Iran was in my travel wishlist for quite a while. I had listened to many things about Iran, its people and its culture from my friends who had visited, worked and lived there. Finally, last May I got the chance to visit Iran for a touristic trip. Turkey and Iran have many common things such as vocabularies, literature, religion and Ottoman-Persian Empires’ long lasting wars. While I was in Iran and after my trip I found out many interesting things that people usually have no idea about. Today I want to share some of them. I hope you enjoy it!
Christmas means holiday, reunion with friends and family members, Santa Claus, Christmas tree and bunch of presents under the tree. But did you ever wonder why do we put a tree in our houses and decorate it? Why do we put presents under the tree? To find out the answers and more about Christmas tree tradition, check out this article!
On August 10th, 1628, the 64-gun warship Vasa left the port of Stockholm while the excited crowd were watching her departure. After a few minutes the ship encountered a strong wind and it was heeled over to the port. The gunports were open to make farewell shots and this caused the water to rush into the ship. Vasa sank after a single mile of sailing. The crew were allowed to take their families and guests along for the first part of the passage so there were around 150 people on the ship. 30 of them died onboard. Her valuable bronze cannons were salvaged.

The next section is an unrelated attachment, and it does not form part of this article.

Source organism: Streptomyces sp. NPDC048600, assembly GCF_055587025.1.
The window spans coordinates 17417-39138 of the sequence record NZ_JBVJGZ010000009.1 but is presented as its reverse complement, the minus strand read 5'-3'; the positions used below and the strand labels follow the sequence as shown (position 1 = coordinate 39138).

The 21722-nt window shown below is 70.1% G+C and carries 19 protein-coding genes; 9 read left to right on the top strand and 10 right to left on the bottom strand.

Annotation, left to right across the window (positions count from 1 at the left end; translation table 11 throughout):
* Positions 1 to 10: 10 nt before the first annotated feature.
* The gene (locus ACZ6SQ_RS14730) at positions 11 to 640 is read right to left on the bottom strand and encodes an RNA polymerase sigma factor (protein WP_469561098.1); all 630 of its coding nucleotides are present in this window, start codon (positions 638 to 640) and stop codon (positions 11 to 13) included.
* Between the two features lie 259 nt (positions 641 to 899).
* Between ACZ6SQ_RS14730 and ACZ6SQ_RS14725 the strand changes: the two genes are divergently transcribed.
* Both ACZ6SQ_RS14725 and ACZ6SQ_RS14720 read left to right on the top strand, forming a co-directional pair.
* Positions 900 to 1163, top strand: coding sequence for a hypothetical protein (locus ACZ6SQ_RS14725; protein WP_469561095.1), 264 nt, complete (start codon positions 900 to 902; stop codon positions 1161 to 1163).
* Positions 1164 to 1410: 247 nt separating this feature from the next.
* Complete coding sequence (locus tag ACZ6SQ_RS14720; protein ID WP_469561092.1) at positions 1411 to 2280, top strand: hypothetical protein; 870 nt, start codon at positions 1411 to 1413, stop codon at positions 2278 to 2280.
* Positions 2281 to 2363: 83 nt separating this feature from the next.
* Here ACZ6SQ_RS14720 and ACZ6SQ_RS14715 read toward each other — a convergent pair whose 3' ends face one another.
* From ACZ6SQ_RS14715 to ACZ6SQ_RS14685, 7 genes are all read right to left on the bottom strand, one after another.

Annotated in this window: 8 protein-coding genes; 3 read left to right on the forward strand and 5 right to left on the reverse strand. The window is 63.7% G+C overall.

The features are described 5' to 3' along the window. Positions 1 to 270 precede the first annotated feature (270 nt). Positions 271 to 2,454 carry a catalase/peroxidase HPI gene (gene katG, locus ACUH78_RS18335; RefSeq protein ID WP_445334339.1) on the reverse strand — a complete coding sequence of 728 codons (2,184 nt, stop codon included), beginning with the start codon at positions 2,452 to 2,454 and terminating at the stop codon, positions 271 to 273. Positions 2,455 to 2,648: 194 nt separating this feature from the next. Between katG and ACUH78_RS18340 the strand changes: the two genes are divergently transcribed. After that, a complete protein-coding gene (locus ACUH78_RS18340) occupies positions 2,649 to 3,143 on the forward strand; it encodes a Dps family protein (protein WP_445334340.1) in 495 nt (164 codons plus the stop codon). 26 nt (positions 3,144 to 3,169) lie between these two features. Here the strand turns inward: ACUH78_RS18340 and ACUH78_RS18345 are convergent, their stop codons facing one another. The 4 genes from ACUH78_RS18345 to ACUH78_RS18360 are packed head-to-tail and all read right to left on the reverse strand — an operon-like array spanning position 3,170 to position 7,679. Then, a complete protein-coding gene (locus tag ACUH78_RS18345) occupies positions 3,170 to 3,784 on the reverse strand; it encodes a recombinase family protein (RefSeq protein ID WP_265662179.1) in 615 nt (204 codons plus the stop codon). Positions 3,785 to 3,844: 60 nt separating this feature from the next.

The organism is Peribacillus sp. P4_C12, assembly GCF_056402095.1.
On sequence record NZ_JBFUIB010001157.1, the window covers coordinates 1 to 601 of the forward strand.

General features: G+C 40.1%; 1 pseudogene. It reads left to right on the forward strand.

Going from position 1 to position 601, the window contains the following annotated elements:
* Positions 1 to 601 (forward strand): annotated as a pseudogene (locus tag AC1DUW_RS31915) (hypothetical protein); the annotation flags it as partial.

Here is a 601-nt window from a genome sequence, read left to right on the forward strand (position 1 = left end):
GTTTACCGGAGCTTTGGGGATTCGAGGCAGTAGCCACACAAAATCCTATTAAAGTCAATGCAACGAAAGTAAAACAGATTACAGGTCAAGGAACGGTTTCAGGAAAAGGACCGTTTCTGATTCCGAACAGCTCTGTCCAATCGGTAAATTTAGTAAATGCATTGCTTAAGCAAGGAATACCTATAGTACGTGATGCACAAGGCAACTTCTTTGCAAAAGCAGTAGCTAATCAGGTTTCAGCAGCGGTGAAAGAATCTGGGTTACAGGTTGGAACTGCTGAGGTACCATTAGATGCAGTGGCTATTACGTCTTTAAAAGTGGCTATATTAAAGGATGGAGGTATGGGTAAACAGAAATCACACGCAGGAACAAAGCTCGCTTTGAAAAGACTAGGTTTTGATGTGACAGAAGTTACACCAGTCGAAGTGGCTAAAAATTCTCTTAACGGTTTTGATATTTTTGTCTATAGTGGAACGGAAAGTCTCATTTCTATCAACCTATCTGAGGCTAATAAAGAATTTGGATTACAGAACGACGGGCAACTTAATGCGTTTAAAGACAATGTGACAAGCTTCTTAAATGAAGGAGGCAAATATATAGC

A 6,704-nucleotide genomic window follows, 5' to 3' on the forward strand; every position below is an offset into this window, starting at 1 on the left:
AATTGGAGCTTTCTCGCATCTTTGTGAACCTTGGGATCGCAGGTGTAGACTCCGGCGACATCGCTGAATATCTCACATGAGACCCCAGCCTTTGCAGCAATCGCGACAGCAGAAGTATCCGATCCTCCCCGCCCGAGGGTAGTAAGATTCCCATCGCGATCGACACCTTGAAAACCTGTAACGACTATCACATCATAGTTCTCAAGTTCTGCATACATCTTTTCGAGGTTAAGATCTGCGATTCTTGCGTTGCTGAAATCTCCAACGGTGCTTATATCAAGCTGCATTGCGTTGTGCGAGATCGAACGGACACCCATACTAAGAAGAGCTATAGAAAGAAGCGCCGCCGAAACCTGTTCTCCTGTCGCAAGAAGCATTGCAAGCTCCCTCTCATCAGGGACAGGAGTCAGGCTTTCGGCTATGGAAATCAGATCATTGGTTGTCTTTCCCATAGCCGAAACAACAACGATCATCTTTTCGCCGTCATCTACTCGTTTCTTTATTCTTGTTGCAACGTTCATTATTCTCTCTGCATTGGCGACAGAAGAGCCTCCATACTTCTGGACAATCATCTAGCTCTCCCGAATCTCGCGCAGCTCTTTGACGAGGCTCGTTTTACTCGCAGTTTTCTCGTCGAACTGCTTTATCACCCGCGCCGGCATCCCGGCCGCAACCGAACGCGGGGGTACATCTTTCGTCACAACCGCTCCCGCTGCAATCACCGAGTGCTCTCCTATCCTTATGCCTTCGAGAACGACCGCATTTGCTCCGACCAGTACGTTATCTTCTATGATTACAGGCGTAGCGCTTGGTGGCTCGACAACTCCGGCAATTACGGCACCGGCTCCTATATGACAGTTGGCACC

Do you know that every year over 500 marathons are held all around the world? Or, why do athletes have to run exactly 42195 meters in a marathon? Read this post if you are curious about the answers to these questions and want to dig into some interesting historical events.
I live in Istanbul which is known for its marvelous mosques. I can name many but these are the first ones that come into my mind; Süleymaniye, Rüstem Paşa, Mihrimah Sultan, Sultan Ahmet, Pertevniyal Valide Sultan, Büyük Mecidiye (Ortaköy), Şakirin and Sokullu Mehmet Paşa. Architecturally and artistically considered, each one of these mosques by itself is one of a kind. I have been seeing and visiting these great structures for all my life. I sometimes like to sit in a mosque, watch the prayers, listen to Azan (call to prayer), scan the artworks there and think.
I always wonder where the names of settlements come from. Some of the names are very easy to predict but some are not. Today I want to share the story of Kadıköy’s names. Kadıköy is one of the largest and most populous cosmopolitan neighborhoods of Istanbul. “Kadı” means judge, in Turkish and “köy” means village, so it translates to “village of the judge”. After the Ottoman Sultan Mehmet conquered Istanbul, Kadıköy was given to Hıdır Bey who was the first Ottoman judge (Kadı). Since then this neighborhood was called Kadıköy.